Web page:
Pretend and Not-so-Pretend Play Gift Ideas

Our gift guide would be incomplete without a few ideas on ways to let little readers feel like big kids! Toddlers and preschoolers love to pretend, and more and more research says we need to give them more time for it!

Unstructured play not only lets them use their imaginations, it helps them practice problem solving and build motor skills. Those efforts to be “just like us” are part of that process, too!

whose tools toni buzzeoWhose Tools by Toni Buzzeo
| board book, ages 1 to 5 |

How do you build a house? What kind of tools would you need? This book goes through each set of tools needed by workers building a house. Beginning with the foundations of the house and ending with a complete home, this book will delight any kids interested in building.

Parent reviewer: The tools are grouped by use and children flip the pages to see whose tools they are. I knew my 3-year-old old would love it, but I was surprised how much my daughter (5) enjoyed it. She doesn’t normally get interested in building, but this book appealed to her.

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Pair with age-appropriate, kid-safe tools or hardhat.

We also recommend I Love Tools! by Shari Halpern and The Toolbox by Anne and Harlow Rockwell

Jo MacDonald Had a Garden by Mary Quattlebaum
|picture book, ages 2 to 8 |

jo macdonald had garden mary quattlebaumWith help from a friend, Jo is planting a garden at her grandfather’s farm. Follow along as the sun warms the ground, the worms wiggle around, and fruits, vegetables, and flowers grow. Can you spot the animal helpers, too? The story follows the garden for a full year, giving readers to see four seasons.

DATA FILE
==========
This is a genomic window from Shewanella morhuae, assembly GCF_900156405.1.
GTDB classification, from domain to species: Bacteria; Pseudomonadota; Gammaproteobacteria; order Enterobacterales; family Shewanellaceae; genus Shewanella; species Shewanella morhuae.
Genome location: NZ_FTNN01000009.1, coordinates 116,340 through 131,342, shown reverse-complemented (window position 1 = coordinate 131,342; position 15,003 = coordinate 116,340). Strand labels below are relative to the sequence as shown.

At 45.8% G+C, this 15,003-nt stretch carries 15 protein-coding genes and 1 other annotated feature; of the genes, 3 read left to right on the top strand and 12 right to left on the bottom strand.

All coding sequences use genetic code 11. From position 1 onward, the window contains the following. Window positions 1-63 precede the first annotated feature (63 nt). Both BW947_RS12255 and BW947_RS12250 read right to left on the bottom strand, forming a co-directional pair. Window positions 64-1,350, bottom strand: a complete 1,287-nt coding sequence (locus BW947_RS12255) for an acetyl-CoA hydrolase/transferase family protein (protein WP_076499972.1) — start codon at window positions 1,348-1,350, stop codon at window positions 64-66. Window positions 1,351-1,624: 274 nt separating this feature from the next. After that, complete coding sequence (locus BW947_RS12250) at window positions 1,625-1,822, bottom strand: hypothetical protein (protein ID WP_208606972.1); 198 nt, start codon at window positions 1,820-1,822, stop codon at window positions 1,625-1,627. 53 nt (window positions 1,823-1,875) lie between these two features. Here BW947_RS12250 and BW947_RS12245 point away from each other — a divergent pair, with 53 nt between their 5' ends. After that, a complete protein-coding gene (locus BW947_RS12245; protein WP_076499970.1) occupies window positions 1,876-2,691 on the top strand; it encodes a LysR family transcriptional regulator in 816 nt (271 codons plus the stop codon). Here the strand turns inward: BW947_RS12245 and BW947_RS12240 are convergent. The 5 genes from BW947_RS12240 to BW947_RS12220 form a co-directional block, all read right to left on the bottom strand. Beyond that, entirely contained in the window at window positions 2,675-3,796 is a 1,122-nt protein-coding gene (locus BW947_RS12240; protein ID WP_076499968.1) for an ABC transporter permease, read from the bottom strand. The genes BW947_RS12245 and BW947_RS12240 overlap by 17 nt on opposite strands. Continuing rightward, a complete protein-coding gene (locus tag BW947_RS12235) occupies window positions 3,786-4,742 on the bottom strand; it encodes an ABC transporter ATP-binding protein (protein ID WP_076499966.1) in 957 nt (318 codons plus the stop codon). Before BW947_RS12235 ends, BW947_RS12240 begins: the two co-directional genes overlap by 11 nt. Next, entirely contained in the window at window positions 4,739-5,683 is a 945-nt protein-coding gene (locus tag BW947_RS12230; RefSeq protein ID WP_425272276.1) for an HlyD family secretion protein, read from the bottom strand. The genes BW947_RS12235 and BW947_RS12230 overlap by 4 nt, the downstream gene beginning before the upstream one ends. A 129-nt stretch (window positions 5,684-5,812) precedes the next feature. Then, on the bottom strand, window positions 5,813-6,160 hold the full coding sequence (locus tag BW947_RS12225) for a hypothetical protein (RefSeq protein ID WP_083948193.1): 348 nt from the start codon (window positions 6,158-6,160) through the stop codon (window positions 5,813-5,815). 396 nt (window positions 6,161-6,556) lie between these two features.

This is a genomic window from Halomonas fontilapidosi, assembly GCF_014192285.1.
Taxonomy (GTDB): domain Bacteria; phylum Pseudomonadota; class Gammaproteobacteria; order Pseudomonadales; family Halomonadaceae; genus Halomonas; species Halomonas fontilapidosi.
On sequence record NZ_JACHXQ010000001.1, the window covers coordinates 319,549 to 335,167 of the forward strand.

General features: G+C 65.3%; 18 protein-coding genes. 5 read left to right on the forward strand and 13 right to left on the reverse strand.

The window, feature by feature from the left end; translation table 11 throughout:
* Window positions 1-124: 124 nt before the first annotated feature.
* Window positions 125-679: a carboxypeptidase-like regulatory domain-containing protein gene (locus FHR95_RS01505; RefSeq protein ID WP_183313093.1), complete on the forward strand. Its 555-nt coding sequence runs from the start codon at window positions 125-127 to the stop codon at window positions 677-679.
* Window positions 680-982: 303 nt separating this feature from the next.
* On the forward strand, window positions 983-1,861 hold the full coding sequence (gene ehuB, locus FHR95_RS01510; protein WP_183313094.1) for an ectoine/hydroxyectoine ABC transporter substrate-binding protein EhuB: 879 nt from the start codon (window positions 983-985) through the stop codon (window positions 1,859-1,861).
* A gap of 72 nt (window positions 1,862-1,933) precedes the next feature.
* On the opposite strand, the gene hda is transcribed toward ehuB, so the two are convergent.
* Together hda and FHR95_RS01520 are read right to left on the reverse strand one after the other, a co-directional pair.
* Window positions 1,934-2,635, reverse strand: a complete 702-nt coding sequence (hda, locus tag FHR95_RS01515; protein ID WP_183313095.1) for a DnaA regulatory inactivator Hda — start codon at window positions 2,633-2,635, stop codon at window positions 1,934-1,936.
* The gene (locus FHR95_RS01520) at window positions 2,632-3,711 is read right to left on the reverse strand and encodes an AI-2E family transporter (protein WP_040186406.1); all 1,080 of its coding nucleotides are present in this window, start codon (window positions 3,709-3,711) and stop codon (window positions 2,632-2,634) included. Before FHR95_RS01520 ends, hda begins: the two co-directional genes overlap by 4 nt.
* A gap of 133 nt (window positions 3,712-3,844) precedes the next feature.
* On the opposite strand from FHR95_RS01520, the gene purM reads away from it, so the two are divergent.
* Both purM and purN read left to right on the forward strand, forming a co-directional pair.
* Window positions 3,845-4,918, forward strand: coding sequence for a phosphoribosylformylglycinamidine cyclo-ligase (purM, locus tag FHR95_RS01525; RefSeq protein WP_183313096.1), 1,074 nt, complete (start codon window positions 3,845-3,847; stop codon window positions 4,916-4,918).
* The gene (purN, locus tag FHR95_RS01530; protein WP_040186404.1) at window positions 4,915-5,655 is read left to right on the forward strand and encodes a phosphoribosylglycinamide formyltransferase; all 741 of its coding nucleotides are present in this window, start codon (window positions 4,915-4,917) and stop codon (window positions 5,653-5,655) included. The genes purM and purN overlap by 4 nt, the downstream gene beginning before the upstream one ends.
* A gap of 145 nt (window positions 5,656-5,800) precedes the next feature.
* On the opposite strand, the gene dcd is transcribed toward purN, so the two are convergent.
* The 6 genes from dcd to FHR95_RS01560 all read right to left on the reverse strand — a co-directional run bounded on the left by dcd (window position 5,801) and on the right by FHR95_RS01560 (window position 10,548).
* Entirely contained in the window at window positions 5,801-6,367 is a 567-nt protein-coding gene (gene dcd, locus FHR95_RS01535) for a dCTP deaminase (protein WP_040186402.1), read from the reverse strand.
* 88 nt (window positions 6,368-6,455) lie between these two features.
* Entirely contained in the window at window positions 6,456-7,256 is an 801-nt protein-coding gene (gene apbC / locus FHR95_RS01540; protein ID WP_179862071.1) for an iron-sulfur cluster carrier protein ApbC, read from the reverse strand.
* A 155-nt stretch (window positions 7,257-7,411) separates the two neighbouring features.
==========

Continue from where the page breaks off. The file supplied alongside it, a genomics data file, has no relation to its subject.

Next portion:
Kids will be inspired to create their own gardens after you read this book. If you’re interested in gardening, see the Help for Young Gardeners in the back. The author also has some Indoor Activities you can do, too.

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Pair with child-safe garden tools, child-friendly garden kit, and/or trip to a farmer’s market

We also like these books on the gardening theme:

  • Planting Seeds by Nancy Elizabeth Wallace (board book). Parent Reviewer: “I loved that it was a sweet story of a family working together”
  • Grow It! by Georgie Birkett (board book). Parent Reviewer: “The pictures are colorful and the families are multi-ethnic, with all skin colors represented as friends, spouses, grandparents, children, shopkeepers, etc.”
  • Pick a Pumpkin, Mrs. Millie! by Judy Cox (picture book). Parent Reviewer: My kids LOVED LOVED LOVED this book. It is super silly and filled with fun. The kids in the story laugh on each page and my kids laughed at the plays on the words that Mrs. Millie mixes up.

Yucky Worms by Vivian French
| picture book, ages 4 to 10 |

yucky worms vivian frenchDiscover all sorts of fascinating things in this humorous (but factual!) picture book about the lives of earthworms. Besides learning where these lowly creatures live you’ll find out how they move, what they eat, and why gardeners love them.

This book was a hit with a class of second graders … they lined up to read it! The information on earthworms is excellent and the artwork is very good. The story might just prompt your reader to stop using the word “yucky,” head outside to search, or inspire them to be a worm farmer.

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Pairs well with nature gifts, such as a Worm Farm Kit or kid-friendly compost kit.

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